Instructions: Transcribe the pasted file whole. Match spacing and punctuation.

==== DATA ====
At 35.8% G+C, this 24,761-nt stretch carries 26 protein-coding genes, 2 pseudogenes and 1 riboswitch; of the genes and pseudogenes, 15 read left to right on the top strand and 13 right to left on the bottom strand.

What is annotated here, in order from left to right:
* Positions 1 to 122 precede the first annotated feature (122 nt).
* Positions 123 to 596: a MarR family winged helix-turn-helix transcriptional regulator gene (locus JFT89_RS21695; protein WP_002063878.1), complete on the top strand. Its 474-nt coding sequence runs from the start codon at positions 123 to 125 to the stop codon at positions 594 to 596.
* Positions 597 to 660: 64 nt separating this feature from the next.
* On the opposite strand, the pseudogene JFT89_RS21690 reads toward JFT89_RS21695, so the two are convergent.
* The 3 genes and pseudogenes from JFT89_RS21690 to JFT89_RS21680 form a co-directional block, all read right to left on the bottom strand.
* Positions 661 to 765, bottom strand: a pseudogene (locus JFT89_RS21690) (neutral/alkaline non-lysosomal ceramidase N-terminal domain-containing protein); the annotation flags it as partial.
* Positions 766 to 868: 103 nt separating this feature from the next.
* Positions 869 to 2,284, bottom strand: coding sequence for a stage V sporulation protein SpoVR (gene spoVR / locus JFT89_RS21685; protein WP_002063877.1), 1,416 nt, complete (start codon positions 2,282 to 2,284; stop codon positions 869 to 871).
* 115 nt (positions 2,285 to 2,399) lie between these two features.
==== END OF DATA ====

At 35.8% G+C, this 24,761-nt stretch carries 26 protein-coding genes, 2 pseudogenes and 1 riboswitch; of the genes and pseudogenes, 15 read left to right on the top strand and 13 right to left on the bottom strand.

What is annotated here, in order from left to right:
* Positions 1 to 122 precede the first annotated feature (122 nt).
* Positions 123 to 596: a MarR family winged helix-turn-helix transcriptional regulator gene (locus JFT89_RS21695; protein WP_002063878.1), complete on the top strand. Its 474-nt coding sequence runs from the start codon at positions 123 to 125 to the stop codon at positions 594 to 596.
* Positions 597 to 660: 64 nt separating this feature from the next.
* On the opposite strand, the pseudogene JFT89_RS21690 reads toward JFT89_RS21695, so the two are convergent.
* The 3 genes and pseudogenes from JFT89_RS21690 to JFT89_RS21680 form a co-directional block, all read right to left on the bottom strand.
* Positions 661 to 765, bottom strand: a pseudogene (locus JFT89_RS21690) (neutral/alkaline non-lysosomal ceramidase N-terminal domain-containing protein); the annotation flags it as partial.
* Positions 766 to 868: 103 nt separating this feature from the next.
* Positions 869 to 2,284, bottom strand: coding sequence for a stage V sporulation protein SpoVR (gene spoVR / locus JFT89_RS21685; protein WP_002063877.1), 1,416 nt, complete (start codon positions 2,282 to 2,284; stop codon positions 869 to 871).
* 115 nt (positions 2,285 to 2,399) lie between these two features.